My love for metallic historical treasure-hunting is well-documented, but this band eluded me for a long time. In my late-night internet scourings, it’s been only within the last year or two that I ran across Jameson Raid’sname, and even then the mentions were still infrequent. Somehow I just managed to miss the whole thing, and I’m not certain how that happened, exactly. In all my day-time record-store lootings over two decades, I never once stumbled into any of the band’s actual music—a fact that’s not exactly surprising or unexplainable. their catalog was confined to two limited-run EPs, one demo cassette and one incomplete bootleg discography compilation. The Raid, then credited as such, showed up on 1980’s Metal For Muthas II, but they were overlooked by outspoken NWOBHM-enthusiast Lars Ulrich for his 2-disc ’79 Revisited release. (Even with the oversight, that latter set is outstanding—you can say what you want about Ulrich, but the man knows his NWOBHM.)
And now, thanks to the fellow(s) at Shadow Kingdom Records, I get to experience the Raid in all their glory, and I gotta say: Just As The Dust Had Settled has more than its share of glorious, glorious glories.
Rife with the usual NWOBHM calling cards—70’s-rock-inspired riffing, a punk edge (usually in spirit more so than in practice), slightly rough production, gut-level vocals, and some seriously rocking tunes—Just As The Dust Had Settled occupies a slot in the highest ranks of this type of record. It’s a dusty-diamond compilation of an unheard band that actually lives up to the “this band should’ve made it bigger” hype. One could blame it on timing, mismanagement or just bad luck, but nevertheless, the fact remains that, based upon what I hear here, Jameson Raid had far more potential than they had payoff.
Mind you, I’m not saying that this band could have displaced Maiden or Saxon or Diamond Head as the kings of the movement, but they certainly deserve more credit than they got. They absolutely should be mentioned alongside such quality NWOBHM near-misses as Witchfynde, Tygers Of Pan Tang and Angel Witch. Sadly, it seems that they remain an also-ran to the also-rans, a band vanished into the blackness of time given nothing remotely approaching their due.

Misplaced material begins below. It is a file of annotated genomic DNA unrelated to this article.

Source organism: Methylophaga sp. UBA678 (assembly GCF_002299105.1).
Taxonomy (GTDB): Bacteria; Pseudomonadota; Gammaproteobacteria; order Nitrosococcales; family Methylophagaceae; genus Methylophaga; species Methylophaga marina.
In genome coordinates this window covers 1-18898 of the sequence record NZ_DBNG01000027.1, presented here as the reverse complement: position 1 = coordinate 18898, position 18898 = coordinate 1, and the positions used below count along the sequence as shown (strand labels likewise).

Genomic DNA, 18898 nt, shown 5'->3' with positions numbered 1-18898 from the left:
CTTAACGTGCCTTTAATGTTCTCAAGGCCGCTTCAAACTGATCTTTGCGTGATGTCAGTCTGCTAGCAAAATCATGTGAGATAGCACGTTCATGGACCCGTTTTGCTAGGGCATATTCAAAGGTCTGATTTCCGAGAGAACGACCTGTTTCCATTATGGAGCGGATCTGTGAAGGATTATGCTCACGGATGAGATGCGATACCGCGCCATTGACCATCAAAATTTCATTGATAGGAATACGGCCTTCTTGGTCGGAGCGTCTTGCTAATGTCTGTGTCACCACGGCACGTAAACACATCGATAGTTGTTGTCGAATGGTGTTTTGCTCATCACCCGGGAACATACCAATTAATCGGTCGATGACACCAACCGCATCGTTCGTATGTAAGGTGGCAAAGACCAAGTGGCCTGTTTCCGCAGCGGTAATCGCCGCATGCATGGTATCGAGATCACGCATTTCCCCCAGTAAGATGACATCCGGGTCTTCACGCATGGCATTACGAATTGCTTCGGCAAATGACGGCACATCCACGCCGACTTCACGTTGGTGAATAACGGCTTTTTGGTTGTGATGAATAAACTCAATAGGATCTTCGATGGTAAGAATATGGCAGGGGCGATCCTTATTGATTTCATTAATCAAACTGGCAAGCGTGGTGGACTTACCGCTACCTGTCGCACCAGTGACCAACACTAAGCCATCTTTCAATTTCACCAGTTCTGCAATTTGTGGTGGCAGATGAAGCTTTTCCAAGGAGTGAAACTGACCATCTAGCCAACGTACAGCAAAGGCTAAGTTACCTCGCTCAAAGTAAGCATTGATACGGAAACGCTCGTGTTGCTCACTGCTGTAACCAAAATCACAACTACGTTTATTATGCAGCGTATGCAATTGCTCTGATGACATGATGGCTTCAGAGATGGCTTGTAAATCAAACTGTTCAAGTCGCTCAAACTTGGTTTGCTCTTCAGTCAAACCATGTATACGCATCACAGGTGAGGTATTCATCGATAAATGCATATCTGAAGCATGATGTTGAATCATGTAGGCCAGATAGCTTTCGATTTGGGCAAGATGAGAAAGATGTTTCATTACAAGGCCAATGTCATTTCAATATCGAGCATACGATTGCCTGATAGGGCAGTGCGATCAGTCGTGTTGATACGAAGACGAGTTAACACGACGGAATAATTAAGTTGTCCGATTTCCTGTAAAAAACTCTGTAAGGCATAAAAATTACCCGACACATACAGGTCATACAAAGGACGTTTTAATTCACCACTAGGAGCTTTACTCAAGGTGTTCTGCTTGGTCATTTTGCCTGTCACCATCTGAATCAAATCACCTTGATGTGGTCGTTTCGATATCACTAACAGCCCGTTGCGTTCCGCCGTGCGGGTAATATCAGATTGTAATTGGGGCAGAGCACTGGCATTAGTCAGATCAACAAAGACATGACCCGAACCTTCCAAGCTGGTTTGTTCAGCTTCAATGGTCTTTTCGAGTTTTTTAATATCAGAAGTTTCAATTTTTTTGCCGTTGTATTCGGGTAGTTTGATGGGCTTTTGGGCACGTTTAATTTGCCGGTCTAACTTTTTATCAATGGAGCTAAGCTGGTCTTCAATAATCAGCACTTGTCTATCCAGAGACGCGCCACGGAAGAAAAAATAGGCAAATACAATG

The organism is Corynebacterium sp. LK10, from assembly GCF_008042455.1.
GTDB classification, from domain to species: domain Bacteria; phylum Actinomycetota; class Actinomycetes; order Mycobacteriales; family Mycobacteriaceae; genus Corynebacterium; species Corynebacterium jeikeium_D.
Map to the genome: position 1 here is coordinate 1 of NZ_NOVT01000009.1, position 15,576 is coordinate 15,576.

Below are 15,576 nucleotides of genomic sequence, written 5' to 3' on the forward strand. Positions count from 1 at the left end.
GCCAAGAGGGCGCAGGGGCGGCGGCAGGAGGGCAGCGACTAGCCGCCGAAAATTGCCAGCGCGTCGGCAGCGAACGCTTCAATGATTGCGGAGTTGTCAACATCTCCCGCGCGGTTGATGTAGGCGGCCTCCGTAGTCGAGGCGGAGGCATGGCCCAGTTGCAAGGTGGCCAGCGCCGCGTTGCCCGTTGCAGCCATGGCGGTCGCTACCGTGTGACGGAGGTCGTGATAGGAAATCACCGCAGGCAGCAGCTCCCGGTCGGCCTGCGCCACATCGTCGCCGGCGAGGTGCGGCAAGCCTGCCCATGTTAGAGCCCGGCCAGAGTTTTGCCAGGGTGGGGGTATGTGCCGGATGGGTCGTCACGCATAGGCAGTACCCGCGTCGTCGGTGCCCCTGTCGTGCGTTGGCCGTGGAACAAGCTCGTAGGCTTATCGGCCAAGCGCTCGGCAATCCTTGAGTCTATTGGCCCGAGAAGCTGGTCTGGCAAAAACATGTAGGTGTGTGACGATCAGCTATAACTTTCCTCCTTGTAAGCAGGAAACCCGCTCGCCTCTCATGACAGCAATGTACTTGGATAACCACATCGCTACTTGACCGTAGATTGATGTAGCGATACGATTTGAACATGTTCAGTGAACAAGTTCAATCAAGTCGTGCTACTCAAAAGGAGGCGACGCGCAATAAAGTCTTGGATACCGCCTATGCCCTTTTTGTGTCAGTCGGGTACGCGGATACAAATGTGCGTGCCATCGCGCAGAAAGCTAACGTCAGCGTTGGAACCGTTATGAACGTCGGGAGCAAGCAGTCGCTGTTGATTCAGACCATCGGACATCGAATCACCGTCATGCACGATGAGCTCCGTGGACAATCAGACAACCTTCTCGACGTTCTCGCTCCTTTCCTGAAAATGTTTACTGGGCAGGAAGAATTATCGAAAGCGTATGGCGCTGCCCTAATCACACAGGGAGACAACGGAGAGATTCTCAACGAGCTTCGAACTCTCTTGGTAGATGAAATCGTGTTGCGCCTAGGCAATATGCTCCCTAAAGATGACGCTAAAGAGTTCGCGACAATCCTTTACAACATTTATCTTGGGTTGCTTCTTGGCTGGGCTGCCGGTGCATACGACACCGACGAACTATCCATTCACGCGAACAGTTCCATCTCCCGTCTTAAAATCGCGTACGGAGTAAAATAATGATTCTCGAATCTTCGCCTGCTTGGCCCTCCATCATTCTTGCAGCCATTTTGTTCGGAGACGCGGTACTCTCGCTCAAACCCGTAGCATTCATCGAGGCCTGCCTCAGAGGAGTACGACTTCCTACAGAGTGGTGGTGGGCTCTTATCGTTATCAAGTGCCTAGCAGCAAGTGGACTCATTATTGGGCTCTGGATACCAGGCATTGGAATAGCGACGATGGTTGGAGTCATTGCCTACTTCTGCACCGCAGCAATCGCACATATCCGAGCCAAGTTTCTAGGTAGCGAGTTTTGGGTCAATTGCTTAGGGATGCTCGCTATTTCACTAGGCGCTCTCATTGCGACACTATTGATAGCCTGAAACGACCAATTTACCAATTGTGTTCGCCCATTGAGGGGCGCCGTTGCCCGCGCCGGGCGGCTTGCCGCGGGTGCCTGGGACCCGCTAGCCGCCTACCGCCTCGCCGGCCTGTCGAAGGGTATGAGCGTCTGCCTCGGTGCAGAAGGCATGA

So now I’ve told you what the Raid didn’t do, what they should have done, and now I’ll tell you what they did:
Starting with the stellar “Seven Days Of Splendour,” the title track of their first EP, the Raid cranked out some driving trad-metal, riffy and rocking and sometimes mildly progressive-tinged beneath Terry Dark’s vocals and above Paul Kimberley’s drums. Falling somewhere between Saxon boogie and Maiden ambition, most of Dust comes from the Raid’s earliest incarnation, with guitarist John Ace and bassist Ian Smith alongside Dark and Kimberley. Smith has the gnarliest Rickenbacker bass tone this side of Lemmy, and often, it’s his instrument that carries these tunes, prominent in the mix and providing both a forceful rhythm and a sweet distorted harmonic underpinning beneath Ace’s classic-rock progressions. Dark’s voice is streetwise, at times enigmatic and emotive, although he’s not always a super-commanding presence—think a less-vibrant Phil Mogg or a less-caterwauling Biff Byford. This primary line-up recorded all but four of these fourteen tunes, although in deference to the later group (which substituted Mike Darby and Pete Green on guitar and bass, respectively), tracks like “Titanic” and “The Hypnotist” are stellar, the former an example of the band at their most developed and the latter an example of them at their most commercial but also their most confident. (No recordings from the short-lived post-Dark/Kimberley, Steve Makin-fronted version of Jameson Raid are featured.)
The production on Dust varies from excellent to a bit less refined, but considering the source tapes, everything sounds polished and punchy, although the live version of “Goodbye” is noticeably…well…live. The booklet features detailed liner-notes and lyrics that are broken up with tons of photos and rounded out with individual band members’ recollections of their time in Jameson Raid. The only thing missing is the track from Metal For Muthas II, some kind of licensing hurdle preventing its inclusion, but since the comp that marked its initial appearance isn’t hard to find, the absence of “Hard Lines” isn’t a serious problem.
Easily one of the best examples of metallic archaeology that I’ve ever run across, Just As The Dust Settled is a first-rate compilation from a band that absolutely could have (and should have) made a bigger splash than they actually made. For NWOBHM lovers, this one’s mandatory, and if you have any interest at all in buried treasures of the traditional, late-70s / early-80s variety, Dust is definitely one to check out. An absolute gem.